Sweet Mary Jane… dagga… ganja… herb… aaptwak… pappegaaislaai… more commonly known as pot, marijuana or weed. We left Dom Rep with the smell of burning plastic stuck in our nostrils and were greeted into Jamaican waters by quite a different scent…
From a distance Jamaica, the land of reggae and rastas, looked stunning with at least three different layers of blue mountains stacked on top of each other. The island has a permanent cloud enveloping it, as the moist from the jungle starts evaporating. Yet getting closer to land, you soon realize the enveloping cloud has a specific odor, which coincides with the island waking up and the rastas starting to smoke. There is the humid, flowery, earthy scent of jungle, laced with the very distinctive smell of weed. On land, it soon sinks in that you cannot go anyplace in Jamaica that doesn’t smell like pot! It makes one wonder about the effects of secondary dagga smoking. Inhaling the permanent smoke definitely created the impression we were getting high.
Like Dom Rep, Jamaica has an intricate check-in system for arriving yachts. You have to go in the marina, they hand you a bunch of documents to complete and alert the various officers to come to your boat. The first visitor on Exodus was the Health Officer, a small scrawny guy with a dry sense of humor. He welcomed us to Jamaica and scrutinized Exodus and her on board supplies. He informed us that holding tanks were a prerequisite in Port Antonio bay. Since we do not have them, he sealed our heads (toilets) with painter’s tape which he stamped several times with the Ministry of Health stamp, in case we felt the urge to tamper with the seal, and invited us to stay in the marina and make use of their facilities. We were not allowed to lie on anchor. That dampened our moods slightly, but we can understand the reasoning. Outside of the Port Antonio region, lying on anchor is not a problem. He handed us a clear health certificate and greeted us with ‘Exodus! Movement of da people’. Ya man, we are in Jamaica. Next officer was from Immigration, equally friendly, good natured, and even cheerful and chatty, checking if we completed all documents properly. Last was Customs, equally pleasant. The whole process was rather efficient and free of charge.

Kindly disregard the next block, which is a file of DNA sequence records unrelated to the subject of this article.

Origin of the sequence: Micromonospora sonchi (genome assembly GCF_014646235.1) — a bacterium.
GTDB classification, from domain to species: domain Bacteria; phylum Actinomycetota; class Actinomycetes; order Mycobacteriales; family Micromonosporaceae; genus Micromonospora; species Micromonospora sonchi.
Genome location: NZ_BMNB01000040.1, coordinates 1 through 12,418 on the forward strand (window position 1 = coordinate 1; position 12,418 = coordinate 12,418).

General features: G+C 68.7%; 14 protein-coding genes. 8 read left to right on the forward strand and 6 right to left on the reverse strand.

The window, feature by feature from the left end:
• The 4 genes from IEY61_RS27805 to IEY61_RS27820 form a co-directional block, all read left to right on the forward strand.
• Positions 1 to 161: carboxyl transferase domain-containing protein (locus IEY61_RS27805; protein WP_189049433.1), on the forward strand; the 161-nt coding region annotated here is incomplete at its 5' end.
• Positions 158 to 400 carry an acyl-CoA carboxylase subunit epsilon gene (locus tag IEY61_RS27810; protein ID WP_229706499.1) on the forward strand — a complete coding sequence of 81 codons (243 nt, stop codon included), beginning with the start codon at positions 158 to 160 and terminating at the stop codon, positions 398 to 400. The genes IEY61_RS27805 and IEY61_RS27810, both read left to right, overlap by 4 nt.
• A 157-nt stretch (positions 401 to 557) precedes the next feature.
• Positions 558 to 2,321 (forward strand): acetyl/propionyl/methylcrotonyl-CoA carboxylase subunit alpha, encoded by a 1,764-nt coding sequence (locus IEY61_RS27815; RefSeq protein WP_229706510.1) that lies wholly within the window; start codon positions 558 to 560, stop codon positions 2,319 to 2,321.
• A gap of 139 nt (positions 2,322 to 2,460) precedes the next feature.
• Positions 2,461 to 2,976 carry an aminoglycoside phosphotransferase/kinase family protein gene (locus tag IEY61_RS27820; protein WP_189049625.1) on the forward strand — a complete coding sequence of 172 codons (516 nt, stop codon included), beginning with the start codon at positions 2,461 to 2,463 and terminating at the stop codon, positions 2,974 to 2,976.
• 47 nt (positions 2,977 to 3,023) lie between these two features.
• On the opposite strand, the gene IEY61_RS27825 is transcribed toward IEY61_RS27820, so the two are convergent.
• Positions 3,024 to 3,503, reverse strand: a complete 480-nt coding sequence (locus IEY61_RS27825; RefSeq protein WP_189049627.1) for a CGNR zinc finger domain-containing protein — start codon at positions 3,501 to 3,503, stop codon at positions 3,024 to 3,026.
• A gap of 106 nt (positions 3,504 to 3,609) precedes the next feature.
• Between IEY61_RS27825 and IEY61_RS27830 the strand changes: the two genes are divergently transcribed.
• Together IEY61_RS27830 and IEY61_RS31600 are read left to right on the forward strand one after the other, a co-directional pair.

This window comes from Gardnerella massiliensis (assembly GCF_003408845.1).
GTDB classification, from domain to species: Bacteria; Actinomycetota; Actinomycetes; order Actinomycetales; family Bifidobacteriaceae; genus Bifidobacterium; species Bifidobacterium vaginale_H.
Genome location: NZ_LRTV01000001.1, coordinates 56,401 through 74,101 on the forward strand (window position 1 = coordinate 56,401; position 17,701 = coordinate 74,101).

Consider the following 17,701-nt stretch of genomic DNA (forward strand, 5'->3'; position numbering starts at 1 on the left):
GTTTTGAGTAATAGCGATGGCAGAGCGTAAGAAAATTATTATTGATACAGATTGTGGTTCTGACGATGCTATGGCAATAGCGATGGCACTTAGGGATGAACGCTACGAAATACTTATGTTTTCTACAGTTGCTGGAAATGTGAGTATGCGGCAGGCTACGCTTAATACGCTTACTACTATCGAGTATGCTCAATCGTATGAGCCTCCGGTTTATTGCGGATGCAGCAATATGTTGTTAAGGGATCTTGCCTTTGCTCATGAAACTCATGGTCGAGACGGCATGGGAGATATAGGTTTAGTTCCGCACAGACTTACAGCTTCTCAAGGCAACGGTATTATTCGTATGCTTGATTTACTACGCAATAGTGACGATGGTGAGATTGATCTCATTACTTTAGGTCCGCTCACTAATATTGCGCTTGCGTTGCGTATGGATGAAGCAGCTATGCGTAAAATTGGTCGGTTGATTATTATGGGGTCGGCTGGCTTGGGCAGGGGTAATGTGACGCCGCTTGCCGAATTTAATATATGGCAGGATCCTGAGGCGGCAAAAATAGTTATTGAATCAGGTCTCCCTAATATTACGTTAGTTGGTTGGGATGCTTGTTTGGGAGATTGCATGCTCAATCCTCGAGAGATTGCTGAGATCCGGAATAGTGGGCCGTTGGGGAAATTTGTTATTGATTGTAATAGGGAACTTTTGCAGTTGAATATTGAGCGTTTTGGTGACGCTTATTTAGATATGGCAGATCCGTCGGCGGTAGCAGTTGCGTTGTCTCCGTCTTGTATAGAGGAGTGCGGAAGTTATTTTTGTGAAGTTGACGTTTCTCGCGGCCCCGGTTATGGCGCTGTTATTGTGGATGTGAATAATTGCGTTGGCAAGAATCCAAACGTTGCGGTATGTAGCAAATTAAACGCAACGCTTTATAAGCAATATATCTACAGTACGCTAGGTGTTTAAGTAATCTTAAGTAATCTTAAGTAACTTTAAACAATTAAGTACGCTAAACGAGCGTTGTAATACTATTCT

Errol Flynn marina owes its name to the famous movie actor, who lived in Port Antonio in the 1950s. He helped develop tourism to this area, popularising trips down rivers on bamboo rafts. The marina is government owned, but both the yachtmanager and the lady in the office are extremely efficient.
One step outside of the marina put us straight into some lush vegetation and confronted us with the sweltering climate. We have entered the tropics! Instead of high rise buildings, they have high rise trees, occupied by zillions of other creatures (plants, animals, birds, bugs, fungi) each one creating its own eco-system!
A stroll in town immediately revealed Jamaicans have a unique character. They are friendly, welcoming people, who greet you and try to interact with you. As most of the whiteys in Port Antonio are sailors, one typically gets addressed as Cap or Captain. ‘Captain, I saw you arrive this morning’.